Magnus and I bought our first home in Sugar Land, Texas in 1990. Whenever the meteorologist prepared us for yet another hurricane, I dreaded it. Rain pelted the endless concrete byways. The roof of our house felt as if it would blow away at any moment. And endless streams of commuters traversing Highway 57 dreaded flash floods and buckets of rain, destroying visibility.
Today, we witness greater forces of nature than I have ever witnessed firsthand: Hurricane Harvey in Houston, and his not-so-distant cousin, Irma, who is terrorizing Cuba, the Caribbean, and a wide swath of Florida. Both are testing our fortitude as a global community, and causing significant losses.
One thing continues to inspire me: the hidden heroes. One Southwest flight crew, for example, transported 64 cats and dogs from Houston to San Diego. Larry, Susan, and 17 other executives with a geophysical services company in West Houston banded together to clean up each other’s homes. As Karen Walker explains in her latest blog, “Some had flood insurance, some didn’t. Because they work in finance, they have very specific deadlines to meet each month at work. This month is no different…this is caring about the success of your colleagues. This is doing the right thing, at the right time.”
The list of hidden heroes will keep growing. They are not seeking the limelight. They aren’t taking selfies to post on Instagram. And they don’t have fancy titles. They are only concerned about modeling Houston hospitality. I expect the same stories to emerge in Florida in the days ahead.
You have hidden heroes in your organization, too—and if you ignore them, they may walk out the door.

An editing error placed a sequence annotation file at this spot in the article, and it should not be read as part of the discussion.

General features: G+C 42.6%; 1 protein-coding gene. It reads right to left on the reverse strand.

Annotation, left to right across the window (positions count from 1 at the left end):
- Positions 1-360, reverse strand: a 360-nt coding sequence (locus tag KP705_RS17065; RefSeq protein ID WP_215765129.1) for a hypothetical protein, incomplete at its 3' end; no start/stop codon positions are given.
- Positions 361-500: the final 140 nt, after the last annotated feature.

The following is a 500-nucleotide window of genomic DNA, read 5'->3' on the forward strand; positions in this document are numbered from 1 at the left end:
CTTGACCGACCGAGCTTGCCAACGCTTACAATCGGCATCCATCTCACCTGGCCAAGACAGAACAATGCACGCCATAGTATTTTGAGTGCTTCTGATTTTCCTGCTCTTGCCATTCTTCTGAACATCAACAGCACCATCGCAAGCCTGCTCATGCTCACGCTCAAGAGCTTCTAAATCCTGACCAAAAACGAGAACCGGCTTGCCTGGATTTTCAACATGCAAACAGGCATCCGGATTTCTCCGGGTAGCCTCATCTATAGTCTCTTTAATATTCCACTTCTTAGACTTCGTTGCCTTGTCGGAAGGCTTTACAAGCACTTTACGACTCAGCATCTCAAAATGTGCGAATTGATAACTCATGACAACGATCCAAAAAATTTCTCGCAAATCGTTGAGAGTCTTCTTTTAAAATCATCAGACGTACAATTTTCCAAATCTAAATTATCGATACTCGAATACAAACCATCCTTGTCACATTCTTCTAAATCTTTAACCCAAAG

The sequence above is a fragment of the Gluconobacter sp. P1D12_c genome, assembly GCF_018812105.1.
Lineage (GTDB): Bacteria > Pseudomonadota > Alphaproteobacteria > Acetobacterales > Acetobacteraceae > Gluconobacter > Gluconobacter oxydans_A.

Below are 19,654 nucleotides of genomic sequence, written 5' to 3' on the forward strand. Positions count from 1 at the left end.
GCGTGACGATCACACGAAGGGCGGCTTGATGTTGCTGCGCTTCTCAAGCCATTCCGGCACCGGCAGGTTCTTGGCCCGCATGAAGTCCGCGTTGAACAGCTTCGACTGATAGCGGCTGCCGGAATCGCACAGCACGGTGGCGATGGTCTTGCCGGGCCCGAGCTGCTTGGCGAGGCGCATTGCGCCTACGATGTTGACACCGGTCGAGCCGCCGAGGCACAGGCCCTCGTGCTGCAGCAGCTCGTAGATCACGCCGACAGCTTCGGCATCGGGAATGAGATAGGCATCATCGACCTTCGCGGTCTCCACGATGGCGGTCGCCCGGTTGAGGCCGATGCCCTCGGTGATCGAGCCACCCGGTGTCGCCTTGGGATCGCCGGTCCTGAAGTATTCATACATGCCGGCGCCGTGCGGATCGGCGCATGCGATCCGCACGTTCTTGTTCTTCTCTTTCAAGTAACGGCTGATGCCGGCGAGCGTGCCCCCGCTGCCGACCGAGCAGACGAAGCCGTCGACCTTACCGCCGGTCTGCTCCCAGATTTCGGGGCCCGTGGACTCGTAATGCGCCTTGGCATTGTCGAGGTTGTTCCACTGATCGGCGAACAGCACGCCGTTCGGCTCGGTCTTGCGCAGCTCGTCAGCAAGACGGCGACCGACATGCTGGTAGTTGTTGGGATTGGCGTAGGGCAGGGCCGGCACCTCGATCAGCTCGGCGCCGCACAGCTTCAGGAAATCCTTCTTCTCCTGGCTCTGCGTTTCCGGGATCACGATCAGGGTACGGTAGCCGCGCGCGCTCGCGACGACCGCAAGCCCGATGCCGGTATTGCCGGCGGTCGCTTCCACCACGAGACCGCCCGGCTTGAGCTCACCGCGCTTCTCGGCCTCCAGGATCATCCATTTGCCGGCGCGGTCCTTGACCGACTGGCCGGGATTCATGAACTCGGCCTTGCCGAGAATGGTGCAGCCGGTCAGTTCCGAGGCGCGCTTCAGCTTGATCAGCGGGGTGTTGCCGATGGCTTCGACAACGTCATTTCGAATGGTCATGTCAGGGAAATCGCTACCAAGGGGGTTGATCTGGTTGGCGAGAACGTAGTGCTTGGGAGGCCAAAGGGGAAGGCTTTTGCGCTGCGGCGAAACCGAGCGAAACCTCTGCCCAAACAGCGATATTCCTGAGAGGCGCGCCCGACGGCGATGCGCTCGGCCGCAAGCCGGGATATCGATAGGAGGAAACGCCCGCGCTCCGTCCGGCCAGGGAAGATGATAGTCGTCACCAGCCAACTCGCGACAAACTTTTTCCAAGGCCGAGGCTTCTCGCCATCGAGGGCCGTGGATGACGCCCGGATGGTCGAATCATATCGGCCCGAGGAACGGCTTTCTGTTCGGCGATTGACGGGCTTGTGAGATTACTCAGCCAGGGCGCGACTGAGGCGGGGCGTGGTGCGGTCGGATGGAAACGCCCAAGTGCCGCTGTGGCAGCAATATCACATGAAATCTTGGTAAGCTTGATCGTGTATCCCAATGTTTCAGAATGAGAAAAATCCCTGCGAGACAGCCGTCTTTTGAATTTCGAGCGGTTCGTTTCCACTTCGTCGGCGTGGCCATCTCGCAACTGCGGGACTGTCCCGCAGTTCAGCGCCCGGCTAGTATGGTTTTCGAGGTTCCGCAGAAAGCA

Spotify, ING, Nordstrom, and Starbucks are customer-centric brands with committed team members who tell powerful stories. Many of us responsible for growth and marketing try to build brand stories that are as memorable as theirs. In that pursuit, we recruit the best SEO and digital experts to build integrated platforms and programs to spread those stories. Then we expect them to trigger a tsunami of online orders and repeat apps usage.
During this race to market acceptance, we often speed past a key step: We forget to involve our own teams as co-creators in building our story. Precious tribal knowledge marches out the door every night.
Your hidden, heroic storytellers might be your receptionist, customer service agent and accounting clerk. They just may need coaching on how to tell others why your organization matters. What will you do to find and recognize them? In my latest ForbesCMO post, you’ll hear how companies such as Lane Bryant and The Bouqs are winning hearts and minds.
People want to be helpful. It’s in our nature. Don’t wait for a disaster to shine your light.
P.S. I invite you to donate to Harvey and Irma victims. Check out The New York Times’ comprehensive lists of charities in need—and scams to avoid. Here’s the list of charities for Harvey, and the link for Hurricane Irma groups in need. If you contribute before September 30, I will make a donation to the same charity from either list. Just drop me a note with a confirmation receipt of your donation. THANK YOU.
Copyright 2017, Lisa Nirell. All rights reserved.
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